Moz’s SA rescuers ‘just shut up, got the job done’


Moz’s SA rescuers ‘just shut up, got the job done’

The exhausted Saffers, the first rescuers to rush into rising floodwaters, prepare to leave Beira after a punishing ordeal

Senior reporter

Light bleeds into a deserted arrivals terminal at Beira Airport, illuminating the faces of a group of battered men.
The beleaguered figures are the last remaining elements of Rescue South Africa’s response team, the first to wade into the rising flood brought by Cyclone Idai last week.
While Mozambique counts the cost of tropical storm, described as the most devastating natural disaster in recent history that left hundreds dead and more than 500,000 people displaced, the men must reckon with their own scars as they return home.
On Sunday, the official toll in Mozambique stood at 446.
Rescue SA’s Travis Trower said his men were the first rescuers to rush into rising floodwaters, and with the focus now turning to humanitarian aid, the last of the team would return home.
“We had guys swimming into raging waters with scant regard for their own safety while trying to get to people who needed us. I am proud of what we did here,” he said.
“No sooner did we arrive and we got reports that the water had risen so dramatically that people were trapped, and we were operating alone with no one to help us. We deployed that night and only stopped when we couldn’t carry on, and that is what these 10 days have been for us,” the veteran medic added.
As water levels begin to recede, the devastating effects of the flood remain, with houses, bridges and roads destroyed by the torrent.
Sofala Province, home to the Zambezi Delta and the lowlands that surround it, is particularly vulnerable to extreme weather.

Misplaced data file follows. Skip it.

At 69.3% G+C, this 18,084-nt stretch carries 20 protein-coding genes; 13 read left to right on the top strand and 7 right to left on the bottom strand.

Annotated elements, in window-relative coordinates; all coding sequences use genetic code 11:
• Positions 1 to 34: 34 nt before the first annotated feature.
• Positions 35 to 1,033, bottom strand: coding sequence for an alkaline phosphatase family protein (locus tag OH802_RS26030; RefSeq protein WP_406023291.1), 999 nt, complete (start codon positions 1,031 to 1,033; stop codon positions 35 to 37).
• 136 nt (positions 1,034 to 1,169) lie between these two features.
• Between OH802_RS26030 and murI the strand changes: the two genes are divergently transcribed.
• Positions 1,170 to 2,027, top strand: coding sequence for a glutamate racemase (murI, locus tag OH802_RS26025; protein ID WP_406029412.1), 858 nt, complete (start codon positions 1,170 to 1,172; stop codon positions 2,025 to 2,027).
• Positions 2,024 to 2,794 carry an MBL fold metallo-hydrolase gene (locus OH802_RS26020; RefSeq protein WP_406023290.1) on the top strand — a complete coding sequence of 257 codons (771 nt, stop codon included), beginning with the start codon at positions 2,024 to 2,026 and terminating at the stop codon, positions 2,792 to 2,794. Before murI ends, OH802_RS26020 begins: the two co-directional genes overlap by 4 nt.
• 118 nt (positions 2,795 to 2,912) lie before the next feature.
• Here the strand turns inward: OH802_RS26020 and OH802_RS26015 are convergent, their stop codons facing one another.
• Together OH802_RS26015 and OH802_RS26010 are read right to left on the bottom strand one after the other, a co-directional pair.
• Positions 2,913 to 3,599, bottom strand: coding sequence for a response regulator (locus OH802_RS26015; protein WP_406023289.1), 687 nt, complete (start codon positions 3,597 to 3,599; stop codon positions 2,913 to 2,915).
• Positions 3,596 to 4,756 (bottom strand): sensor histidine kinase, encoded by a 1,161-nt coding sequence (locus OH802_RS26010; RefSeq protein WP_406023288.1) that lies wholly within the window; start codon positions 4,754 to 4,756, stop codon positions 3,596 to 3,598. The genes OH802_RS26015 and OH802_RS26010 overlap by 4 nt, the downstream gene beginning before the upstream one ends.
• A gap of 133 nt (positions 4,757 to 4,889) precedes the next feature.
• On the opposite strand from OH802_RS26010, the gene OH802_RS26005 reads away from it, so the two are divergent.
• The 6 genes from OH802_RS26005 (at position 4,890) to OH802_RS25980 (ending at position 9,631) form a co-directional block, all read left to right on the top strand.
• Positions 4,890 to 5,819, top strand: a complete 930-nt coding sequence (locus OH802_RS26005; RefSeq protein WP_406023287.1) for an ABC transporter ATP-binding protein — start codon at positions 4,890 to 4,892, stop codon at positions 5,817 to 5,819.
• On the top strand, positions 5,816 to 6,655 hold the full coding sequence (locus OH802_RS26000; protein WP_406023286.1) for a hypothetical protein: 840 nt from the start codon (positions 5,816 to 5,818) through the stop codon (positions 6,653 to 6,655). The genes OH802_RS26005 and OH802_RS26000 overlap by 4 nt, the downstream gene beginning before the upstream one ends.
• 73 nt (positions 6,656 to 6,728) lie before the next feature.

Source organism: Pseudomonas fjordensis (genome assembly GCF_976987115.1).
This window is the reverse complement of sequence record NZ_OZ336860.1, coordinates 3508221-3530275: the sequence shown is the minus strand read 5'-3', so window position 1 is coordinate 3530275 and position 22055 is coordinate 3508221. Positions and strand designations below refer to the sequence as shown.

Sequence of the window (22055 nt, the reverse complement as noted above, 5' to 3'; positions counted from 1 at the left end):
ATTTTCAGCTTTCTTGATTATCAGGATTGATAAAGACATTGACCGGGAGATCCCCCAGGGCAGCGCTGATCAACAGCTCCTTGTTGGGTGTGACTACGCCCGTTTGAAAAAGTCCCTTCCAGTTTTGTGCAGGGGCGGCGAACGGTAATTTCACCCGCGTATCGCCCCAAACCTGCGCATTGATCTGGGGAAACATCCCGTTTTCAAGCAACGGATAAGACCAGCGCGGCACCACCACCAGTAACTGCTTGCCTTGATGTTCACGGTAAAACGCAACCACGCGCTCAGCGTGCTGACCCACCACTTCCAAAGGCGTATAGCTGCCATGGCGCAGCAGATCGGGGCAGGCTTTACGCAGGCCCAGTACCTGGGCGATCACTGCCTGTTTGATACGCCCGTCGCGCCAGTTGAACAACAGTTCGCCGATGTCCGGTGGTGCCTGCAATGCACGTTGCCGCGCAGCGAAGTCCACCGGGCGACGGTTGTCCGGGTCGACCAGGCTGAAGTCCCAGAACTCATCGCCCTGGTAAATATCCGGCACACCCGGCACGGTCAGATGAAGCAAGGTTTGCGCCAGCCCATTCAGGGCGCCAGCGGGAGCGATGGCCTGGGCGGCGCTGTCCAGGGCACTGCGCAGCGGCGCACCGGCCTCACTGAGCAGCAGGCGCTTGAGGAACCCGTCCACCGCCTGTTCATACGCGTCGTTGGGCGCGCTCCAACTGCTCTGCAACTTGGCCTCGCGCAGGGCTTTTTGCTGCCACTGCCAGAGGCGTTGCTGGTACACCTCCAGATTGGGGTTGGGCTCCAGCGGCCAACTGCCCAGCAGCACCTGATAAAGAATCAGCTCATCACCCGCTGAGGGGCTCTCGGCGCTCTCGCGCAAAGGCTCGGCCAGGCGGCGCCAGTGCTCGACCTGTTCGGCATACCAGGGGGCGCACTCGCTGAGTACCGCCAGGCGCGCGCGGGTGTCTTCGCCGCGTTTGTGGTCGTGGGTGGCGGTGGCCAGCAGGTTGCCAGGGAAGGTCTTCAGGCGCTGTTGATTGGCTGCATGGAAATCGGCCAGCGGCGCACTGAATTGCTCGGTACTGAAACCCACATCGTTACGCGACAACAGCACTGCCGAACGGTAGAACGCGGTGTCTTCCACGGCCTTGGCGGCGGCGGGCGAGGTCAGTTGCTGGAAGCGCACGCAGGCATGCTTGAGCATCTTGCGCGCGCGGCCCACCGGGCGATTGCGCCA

The city had borne the brunt of the storm which damaged critical infrastructure including hospitals and schools.
From the air, vast expanses of land surrounding the port town – now the central node of the global relief response – remain under water.
While cargo planes carrying vital aid and supplies queue on the apron, the empty arrival terminals have become home to military forces deployed on humanitarian missions.
A generator powering the lightbulb drones in the middle distance, providing a beacon for the men who have gathered their cots around the light.
“Every one of these men put their lives on the line for people hanging onto branches. There is not more that we could ask for,” Trower said.
“It was the most challenging rescue operation of my career, and I can say without hesitation that I have never been this physically drained. I can see on their faces that they’re tired, but every single one of them just shut up and got the job done, no complaints. With the technical rescue all but complete our presence is no longer needed,” he said.
It’s not over
The cyclone unleashed new humanitarian disasters in Mozambique, Malawi and Zimbabwe, with aid agencies warning of a looming danger even after the storm clouds have dissipated.
The risk now, they say, is the potential outbreak of waterborne diseases such as cholera, in the absence of proper sanitation.
The South African National Defence Force has deployed a force of medical personnel and a contingent from the air force, who use helicopters to fly aid to far-flung villages. Their aid mission continues.

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